Ransomware for Android smartphones can't encrypt phone data for the moment however they make it impossible to use
When we talk about ransomware many users immediately think of ransomware viruses designed to target our home computers or business devices. However, these malware threats are also affecting Android smartphones with increasing frequency.
Ransomware being one of the most profitable malware for hackers, it is normal that they are trying to widen the scope of their victims. At first, cyber criminals hit companies but now they are expanding their sights on users who own an Android phone. According to initial research by cybersecurity experts, ransomware viruses designed for the little robot devices generated more than $1 billion in revenue for hackers in 2016 alone. And the numbers are growing in 2017.
Android ransomware numbers
In the first quarter of 2017, cybersecurity studies reported a 300% increase for Android ransomware. And the revenue made from paying file ransoms only fuels and grows this illegal business.
How Android ransomware works
Because of the limited access an application has within the Android operating system, most ransomware for Google OS merely displays an image that you cannot remove. This page reminds the user to pay the ransom in order to succeed in removing the lock that prevents you from performing any action on your smartphone. Usually the required ransom is minimal, ranging from a few tens of dollars up to a maximum of 200. Android ransomware, for now, still fails to encrypt the device's files, but prevents us from using it. In fact, these malware can really damage our files, especially if we try to perform a factory reset to remove the threat without paying for it. The malicious code in this case would attach itself to the microSD card inserted in the phone to damage music, photos and videos forever. Some more advanced Android ransomware variants can even acquire administrator privileges and change our PIN. Most Android ransomware is a persistent virus and thus difficult to get rid of with a simple antivirus.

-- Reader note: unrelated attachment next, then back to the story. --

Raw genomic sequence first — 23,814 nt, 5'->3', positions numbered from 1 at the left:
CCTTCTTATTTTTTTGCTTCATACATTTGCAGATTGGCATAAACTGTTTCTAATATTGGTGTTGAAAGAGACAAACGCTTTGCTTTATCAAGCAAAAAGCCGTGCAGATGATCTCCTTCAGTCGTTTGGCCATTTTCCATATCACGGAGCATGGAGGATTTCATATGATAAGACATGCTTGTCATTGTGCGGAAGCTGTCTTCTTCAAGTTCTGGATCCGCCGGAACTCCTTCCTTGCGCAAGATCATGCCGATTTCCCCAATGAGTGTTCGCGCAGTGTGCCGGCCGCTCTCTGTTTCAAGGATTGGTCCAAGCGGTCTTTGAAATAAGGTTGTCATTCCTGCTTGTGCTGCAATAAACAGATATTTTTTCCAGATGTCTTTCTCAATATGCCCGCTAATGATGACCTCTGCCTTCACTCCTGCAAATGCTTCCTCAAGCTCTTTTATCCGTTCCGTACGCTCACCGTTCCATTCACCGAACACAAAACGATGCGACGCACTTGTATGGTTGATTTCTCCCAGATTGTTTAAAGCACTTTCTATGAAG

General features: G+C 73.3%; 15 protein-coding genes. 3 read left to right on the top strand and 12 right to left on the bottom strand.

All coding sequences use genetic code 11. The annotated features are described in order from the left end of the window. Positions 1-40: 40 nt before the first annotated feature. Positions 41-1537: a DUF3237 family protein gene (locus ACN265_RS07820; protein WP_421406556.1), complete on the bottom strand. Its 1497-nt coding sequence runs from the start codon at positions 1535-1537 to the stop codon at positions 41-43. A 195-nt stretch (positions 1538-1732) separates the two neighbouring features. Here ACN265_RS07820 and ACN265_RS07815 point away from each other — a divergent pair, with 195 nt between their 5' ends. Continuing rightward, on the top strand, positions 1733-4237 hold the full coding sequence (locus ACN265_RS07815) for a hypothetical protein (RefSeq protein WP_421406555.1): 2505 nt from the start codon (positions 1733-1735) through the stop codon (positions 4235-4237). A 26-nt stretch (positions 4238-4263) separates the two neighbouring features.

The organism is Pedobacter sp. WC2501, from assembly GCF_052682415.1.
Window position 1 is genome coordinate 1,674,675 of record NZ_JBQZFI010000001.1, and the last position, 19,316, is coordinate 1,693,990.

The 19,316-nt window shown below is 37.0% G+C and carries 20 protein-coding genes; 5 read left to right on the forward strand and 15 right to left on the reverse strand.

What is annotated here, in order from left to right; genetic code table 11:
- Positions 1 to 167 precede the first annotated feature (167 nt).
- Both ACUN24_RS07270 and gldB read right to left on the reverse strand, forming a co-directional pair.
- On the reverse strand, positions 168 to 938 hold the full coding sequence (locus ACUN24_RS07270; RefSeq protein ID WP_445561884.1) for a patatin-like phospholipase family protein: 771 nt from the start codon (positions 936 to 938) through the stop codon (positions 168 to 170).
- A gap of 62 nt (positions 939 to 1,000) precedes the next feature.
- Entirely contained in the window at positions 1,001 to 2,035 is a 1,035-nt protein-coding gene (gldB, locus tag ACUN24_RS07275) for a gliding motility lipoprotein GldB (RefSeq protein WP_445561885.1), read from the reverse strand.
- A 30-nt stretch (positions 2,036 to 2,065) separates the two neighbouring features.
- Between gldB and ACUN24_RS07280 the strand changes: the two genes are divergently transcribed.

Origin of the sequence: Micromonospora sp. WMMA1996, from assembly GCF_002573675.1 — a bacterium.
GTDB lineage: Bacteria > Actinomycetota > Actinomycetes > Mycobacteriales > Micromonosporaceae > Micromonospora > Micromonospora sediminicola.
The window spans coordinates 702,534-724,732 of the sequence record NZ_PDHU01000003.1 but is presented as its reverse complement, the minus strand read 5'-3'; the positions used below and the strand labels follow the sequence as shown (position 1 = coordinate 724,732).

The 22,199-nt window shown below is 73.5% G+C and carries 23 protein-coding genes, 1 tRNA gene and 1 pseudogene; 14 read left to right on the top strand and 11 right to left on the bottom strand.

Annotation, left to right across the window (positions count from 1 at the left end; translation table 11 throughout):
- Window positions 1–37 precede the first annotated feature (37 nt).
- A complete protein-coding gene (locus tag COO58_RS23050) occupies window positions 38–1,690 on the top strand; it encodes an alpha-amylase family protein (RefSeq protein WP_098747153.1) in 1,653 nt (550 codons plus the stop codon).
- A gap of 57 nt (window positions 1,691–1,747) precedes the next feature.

How to defend yourself
Like most Android malware, little robot ransomware spreads by exploiting malicious apps. In order to defend ourselves, we need to download only verified apps from official and trusted sources and developers. To easily recognize these malicious apps we can install a mobile antivirus that scans the program before starting the download.